Scientists have determined how a “magnetic compass” of birds.
An international team of scientists tracked the migration of warblers and established how these birds use their “biocampus” in order to determine its place on the map during the flight.
The researchers ‘ findings were published in the journal Current Biology.
In the study, biologists have caught several young birds, never depart to the place of wintering, and a few adult reed warblers, and saw how to change their behavior in a cage, able to simulate the magnetic field at an arbitrary point on the Earth’s surface. The researchers chose a point which was at a distance of 1.5 thousand kilometers from the location of the experiment.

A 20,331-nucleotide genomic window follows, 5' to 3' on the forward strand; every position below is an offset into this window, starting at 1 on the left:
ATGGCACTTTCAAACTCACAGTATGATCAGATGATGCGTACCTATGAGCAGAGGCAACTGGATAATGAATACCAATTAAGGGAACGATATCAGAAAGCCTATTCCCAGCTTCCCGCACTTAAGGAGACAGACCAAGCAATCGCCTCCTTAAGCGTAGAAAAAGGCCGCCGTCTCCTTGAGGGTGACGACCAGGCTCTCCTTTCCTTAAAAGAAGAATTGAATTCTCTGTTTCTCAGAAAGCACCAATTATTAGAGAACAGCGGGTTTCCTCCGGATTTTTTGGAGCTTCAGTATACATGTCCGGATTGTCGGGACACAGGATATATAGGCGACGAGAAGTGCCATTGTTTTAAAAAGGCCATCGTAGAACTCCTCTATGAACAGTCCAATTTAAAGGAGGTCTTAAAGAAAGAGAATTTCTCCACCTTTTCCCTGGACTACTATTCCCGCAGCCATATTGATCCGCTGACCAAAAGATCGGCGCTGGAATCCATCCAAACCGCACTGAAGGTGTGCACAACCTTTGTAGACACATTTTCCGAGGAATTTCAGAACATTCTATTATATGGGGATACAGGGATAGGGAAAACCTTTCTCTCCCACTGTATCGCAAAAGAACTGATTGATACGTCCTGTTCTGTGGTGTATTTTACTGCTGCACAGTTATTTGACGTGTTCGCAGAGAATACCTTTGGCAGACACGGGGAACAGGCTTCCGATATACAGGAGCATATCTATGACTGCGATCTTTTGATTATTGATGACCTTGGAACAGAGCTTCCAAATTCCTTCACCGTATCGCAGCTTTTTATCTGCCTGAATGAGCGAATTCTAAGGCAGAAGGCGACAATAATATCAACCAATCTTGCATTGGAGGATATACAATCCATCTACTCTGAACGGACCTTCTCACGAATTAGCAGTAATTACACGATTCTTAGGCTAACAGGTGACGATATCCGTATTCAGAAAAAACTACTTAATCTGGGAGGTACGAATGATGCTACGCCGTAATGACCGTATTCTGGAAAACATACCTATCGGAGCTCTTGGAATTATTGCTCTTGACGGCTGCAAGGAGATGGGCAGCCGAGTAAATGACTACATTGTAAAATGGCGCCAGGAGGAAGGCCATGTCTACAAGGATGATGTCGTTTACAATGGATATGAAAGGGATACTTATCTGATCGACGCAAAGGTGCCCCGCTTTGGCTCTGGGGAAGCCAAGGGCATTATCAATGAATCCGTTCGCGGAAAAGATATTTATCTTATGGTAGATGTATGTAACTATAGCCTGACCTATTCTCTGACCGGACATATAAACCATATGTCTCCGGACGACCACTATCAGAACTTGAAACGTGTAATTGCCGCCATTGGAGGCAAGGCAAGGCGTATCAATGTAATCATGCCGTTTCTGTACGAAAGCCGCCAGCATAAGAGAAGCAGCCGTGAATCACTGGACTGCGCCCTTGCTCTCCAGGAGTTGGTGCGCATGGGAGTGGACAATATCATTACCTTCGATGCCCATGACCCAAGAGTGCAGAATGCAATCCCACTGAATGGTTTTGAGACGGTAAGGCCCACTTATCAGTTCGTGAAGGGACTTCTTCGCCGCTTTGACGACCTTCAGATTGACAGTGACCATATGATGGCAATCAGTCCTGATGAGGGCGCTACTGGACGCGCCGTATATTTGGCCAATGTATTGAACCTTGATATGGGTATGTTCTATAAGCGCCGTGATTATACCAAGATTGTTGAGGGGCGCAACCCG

Birds behave as if you really were to the North of the venue and experiment and turned South in order to compensate for the offset.
Likewise, as biologists say, behaved only adult birds, and the young Warbler was disoriented by the change of the magnetic field. This is an important distinction, as it shows that birds build in my head, a magnetic map of the Earth, and do not have it from birth.
Thus, the first time scientists were able to prove that birds can measure the difference between magnetic and geographic North and use it to determine their position on the track of migration. According to researchers, when the bird is approaching the point of hibernation or nesting, she starts to use other landmarks – the smells, the Sun or stars to calculate the exact position of its goal on the map.
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